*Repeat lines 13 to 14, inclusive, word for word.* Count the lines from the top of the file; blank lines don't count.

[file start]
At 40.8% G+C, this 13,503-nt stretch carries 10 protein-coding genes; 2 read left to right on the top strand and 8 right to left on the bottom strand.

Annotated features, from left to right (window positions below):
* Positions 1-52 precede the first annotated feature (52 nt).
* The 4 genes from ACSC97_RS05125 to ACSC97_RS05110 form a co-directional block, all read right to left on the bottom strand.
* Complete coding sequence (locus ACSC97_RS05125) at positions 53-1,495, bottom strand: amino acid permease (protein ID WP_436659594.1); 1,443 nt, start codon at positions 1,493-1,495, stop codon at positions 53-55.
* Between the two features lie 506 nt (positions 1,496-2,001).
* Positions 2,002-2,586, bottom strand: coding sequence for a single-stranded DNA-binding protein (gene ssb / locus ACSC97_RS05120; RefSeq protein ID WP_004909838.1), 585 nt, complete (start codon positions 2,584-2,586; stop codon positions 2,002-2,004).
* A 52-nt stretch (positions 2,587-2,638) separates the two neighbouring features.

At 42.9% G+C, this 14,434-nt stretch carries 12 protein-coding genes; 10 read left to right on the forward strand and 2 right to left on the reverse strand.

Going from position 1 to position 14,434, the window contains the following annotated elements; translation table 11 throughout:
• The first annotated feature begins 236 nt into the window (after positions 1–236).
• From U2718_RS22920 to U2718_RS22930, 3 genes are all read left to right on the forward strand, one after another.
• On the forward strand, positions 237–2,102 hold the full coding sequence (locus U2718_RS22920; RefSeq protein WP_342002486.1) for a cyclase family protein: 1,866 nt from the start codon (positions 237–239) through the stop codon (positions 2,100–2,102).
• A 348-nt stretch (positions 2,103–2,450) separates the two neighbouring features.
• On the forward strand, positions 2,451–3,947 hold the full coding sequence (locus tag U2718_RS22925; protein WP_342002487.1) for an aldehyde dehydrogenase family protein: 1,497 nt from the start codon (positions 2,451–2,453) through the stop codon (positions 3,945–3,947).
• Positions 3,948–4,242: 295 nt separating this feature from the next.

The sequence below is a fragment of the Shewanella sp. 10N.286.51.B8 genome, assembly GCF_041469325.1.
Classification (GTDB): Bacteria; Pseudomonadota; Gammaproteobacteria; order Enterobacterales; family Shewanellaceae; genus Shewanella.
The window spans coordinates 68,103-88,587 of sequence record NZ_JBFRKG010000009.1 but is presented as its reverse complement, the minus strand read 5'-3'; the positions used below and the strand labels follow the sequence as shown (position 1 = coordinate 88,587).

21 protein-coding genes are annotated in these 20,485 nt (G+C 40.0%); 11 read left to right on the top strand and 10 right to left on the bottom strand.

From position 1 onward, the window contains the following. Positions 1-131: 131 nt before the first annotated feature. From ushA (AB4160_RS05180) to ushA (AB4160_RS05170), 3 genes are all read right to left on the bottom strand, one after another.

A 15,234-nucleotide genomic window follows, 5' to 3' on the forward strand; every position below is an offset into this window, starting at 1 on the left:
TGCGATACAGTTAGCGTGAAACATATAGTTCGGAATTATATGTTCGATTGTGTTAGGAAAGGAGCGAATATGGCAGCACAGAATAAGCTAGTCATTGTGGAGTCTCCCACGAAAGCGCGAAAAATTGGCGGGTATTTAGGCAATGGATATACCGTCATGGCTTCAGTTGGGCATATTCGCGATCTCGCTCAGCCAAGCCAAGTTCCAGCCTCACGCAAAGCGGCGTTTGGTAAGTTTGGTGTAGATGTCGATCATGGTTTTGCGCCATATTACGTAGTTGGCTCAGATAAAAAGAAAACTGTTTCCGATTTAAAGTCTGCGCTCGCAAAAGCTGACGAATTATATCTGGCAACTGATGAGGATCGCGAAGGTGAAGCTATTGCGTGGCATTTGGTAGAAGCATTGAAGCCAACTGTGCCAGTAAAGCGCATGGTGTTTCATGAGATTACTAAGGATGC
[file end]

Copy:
• On the forward strand, positions 237–2,102 hold the full coding sequence (locus U2718_RS22920; RefSeq protein WP_342002486.1) for a cyclase family protein: 1,866 nt from the start codon (positions 237–239) through the stop codon (positions 2,100–2,102).
• A 348-nt stretch (positions 2,103–2,450) separates the two neighbouring features.